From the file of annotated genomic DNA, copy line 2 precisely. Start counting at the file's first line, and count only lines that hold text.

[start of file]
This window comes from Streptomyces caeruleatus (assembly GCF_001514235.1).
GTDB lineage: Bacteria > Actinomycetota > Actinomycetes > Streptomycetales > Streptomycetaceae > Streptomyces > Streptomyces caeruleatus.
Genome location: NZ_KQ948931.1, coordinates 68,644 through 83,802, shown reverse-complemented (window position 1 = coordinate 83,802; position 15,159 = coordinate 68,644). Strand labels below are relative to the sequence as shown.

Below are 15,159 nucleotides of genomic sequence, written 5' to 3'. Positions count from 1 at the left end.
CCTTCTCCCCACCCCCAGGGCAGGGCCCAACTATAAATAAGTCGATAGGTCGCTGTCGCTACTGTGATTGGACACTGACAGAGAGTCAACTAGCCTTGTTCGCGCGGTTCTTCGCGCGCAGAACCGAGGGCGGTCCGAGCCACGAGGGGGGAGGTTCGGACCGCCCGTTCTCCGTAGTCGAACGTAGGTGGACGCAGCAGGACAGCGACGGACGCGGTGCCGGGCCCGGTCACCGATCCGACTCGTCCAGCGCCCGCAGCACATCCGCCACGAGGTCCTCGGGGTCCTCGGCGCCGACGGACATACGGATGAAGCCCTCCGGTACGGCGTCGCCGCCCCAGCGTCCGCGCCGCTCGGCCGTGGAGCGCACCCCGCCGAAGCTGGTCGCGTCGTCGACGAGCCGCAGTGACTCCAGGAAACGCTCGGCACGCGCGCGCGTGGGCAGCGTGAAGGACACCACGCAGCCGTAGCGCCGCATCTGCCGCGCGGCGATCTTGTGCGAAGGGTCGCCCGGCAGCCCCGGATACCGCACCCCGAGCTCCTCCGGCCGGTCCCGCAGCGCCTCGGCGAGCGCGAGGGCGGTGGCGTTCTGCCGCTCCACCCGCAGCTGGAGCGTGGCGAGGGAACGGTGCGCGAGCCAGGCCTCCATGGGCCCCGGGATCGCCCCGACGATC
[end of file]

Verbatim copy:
GTDB lineage: Bacteria > Actinomycetota > Actinomycetes > Streptomycetales > Streptomycetaceae > Streptomyces > Streptomyces caeruleatus.